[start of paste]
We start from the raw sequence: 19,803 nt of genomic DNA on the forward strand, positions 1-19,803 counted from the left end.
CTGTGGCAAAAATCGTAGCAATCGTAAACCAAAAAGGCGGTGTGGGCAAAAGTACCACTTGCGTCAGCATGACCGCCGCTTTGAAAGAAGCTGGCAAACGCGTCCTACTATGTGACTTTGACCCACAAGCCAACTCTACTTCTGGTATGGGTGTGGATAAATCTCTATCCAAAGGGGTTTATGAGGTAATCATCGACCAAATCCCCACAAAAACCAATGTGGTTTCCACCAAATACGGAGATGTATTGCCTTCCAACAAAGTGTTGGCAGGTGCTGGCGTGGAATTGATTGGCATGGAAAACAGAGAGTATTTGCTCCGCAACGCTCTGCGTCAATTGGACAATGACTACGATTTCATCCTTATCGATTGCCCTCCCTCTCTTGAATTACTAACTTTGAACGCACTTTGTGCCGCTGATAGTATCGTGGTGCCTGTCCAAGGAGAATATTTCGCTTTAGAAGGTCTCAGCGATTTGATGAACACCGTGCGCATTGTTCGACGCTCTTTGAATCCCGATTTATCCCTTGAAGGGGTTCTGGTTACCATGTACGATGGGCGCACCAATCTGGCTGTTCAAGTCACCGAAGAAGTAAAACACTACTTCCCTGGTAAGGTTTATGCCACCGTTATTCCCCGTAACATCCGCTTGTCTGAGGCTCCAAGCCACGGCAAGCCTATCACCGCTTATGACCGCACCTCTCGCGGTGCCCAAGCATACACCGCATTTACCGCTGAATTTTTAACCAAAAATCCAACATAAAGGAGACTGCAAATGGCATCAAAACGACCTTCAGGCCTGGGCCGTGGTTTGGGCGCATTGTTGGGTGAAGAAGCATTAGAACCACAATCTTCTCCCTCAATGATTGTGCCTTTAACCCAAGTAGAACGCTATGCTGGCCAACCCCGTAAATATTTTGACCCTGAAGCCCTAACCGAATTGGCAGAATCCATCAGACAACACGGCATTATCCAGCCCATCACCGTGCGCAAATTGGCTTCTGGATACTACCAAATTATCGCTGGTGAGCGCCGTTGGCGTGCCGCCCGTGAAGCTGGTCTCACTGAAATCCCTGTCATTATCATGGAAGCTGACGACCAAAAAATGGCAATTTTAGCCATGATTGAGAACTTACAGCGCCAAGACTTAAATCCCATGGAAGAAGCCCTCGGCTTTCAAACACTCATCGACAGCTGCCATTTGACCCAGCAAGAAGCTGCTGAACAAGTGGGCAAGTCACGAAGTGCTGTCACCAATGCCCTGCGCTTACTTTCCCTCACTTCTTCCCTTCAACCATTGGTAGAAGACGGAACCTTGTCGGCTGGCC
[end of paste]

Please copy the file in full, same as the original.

We start from the raw sequence: 19,803 nt of genomic DNA on the forward strand, positions 1-19,803 counted from the left end.
CTGTGGCAAAAATCGTAGCAATCGTAAACCAAAAAGGCGGTGTGGGCAAAAGTACCACTTGCGTCAGCATGACCGCCGCTTTGAAAGAAGCTGGCAAACGCGTCCTACTATGTGACTTTGACCCACAAGCCAACTCTACTTCTGGTATGGGTGTGGATAAATCTCTATCCAAAGGGGTTTATGAGGTAATCATCGACCAAATCCCCACAAAAACCAATGTGGTTTCCACCAAATACGGAGATGTATTGCCTTCCAACAAAGTGTTGGCAGGTGCTGGCGTGGAATTGATTGGCATGGAAAACAGAGAGTATTTGCTCCGCAACGCTCTGCGTCAATTGGACAATGACTACGATTTCATCCTTATCGATTGCCCTCCCTCTCTTGAATTACTAACTTTGAACGCACTTTGTGCCGCTGATAGTATCGTGGTGCCTGTCCAAGGAGAATATTTCGCTTTAGAAGGTCTCAGCGATTTGATGAACACCGTGCGCATTGTTCGACGCTCTTTGAATCCCGATTTATCCCTTGAAGGGGTTCTGGTTACCATGTACGATGGGCGCACCAATCTGGCTGTTCAAGTCACCGAAGAAGTAAAACACTACTTCCCTGGTAAGGTTTATGCCACCGTTATTCCCCGTAACATCCGCTTGTCTGAGGCTCCAAGCCACGGCAAGCCTATCACCGCTTATGACCGCACCTCTCGCGGTGCCCAAGCATACACCGCATTTACCGCTGAATTTTTAACCAAAAATCCAACATAAAGGAGACTGCAAATGGCATCAAAACGACCTTCAGGCCTGGGCCGTGGTTTGGGCGCATTGTTGGGTGAAGAAGCATTAGAACCACAATCTTCTCCCTCAATGATTGTGCCTTTAACCCAAGTAGAACGCTATGCTGGCCAACCCCGTAAATATTTTGACCCTGAAGCCCTAACCGAATTGGCAGAATCCATCAGACAACACGGCATTATCCAGCCCATCACCGTGCGCAAATTGGCTTCTGGATACTACCAAATTATCGCTGGTGAGCGCCGTTGGCGTGCCGCCCGTGAAGCTGGTCTCACTGAAATCCCTGTCATTATCATGGAAGCTGACGACCAAAAAATGGCAATTTTAGCCATGATTGAGAACTTACAGCGCCAAGACTTAAATCCCATGGAAGAAGCCCTCGGCTTTCAAACACTCATCGACAGCTGCCATTTGACCCAGCAAGAAGCTGCTGAACAAGTGGGCAAGTCACGAAGTGCTGTCACCAATGCCCTGCGCTTACTTTCCCTCACTTCTTCCCTTCAACCATTGGTAGAAGACGGAACCTTGTCGGCTGGCC